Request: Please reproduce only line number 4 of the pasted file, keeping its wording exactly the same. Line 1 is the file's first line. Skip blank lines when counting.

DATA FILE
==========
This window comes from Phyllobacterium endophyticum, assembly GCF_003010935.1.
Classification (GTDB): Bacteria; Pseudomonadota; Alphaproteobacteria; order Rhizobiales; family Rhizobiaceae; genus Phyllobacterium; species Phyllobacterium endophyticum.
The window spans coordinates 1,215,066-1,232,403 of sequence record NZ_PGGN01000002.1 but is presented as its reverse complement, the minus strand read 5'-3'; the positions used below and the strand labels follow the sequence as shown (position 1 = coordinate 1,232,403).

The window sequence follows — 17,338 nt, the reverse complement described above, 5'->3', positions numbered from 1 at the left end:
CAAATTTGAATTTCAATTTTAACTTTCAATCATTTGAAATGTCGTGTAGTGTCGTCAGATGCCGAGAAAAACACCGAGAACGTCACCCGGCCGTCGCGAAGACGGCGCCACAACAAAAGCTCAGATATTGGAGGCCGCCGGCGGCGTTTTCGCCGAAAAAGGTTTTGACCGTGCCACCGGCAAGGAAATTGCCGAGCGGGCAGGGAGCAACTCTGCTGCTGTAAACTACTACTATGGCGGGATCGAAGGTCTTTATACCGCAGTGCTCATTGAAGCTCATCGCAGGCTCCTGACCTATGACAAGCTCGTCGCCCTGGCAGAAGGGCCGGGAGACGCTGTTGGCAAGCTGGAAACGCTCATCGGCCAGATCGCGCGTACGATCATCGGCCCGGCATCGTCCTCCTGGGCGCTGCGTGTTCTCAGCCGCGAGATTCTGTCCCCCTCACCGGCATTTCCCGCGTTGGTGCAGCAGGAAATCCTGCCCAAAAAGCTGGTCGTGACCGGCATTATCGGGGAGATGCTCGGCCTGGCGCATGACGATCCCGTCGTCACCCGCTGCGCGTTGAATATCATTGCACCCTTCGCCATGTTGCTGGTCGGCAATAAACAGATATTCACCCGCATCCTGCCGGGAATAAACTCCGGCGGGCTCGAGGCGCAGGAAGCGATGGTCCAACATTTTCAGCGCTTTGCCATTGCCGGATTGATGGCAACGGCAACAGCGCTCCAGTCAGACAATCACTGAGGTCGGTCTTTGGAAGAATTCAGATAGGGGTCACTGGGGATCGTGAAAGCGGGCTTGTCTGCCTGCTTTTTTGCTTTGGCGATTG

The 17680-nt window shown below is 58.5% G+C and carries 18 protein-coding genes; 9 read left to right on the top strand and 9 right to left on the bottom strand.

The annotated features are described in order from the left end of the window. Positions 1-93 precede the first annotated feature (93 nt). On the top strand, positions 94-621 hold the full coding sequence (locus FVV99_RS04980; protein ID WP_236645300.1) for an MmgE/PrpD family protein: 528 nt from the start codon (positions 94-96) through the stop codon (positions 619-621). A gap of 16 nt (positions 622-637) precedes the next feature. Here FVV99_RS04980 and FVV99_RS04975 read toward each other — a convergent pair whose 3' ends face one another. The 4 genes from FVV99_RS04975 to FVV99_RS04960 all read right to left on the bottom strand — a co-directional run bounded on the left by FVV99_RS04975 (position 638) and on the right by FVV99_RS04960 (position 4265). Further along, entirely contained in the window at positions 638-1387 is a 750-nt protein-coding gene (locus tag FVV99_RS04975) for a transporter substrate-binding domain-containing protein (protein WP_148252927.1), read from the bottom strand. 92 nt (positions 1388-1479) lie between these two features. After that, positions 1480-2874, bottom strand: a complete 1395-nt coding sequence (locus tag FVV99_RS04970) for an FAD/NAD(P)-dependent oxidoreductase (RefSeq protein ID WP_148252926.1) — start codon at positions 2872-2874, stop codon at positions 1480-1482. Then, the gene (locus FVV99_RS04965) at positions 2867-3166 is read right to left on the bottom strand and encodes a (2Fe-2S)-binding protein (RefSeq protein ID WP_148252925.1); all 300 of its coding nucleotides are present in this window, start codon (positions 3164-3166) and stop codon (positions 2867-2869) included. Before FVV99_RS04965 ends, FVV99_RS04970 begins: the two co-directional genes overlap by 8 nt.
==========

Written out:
The window sequence follows — 17,338 nt, the reverse complement described above, 5'->3', positions numbered from 1 at the left end: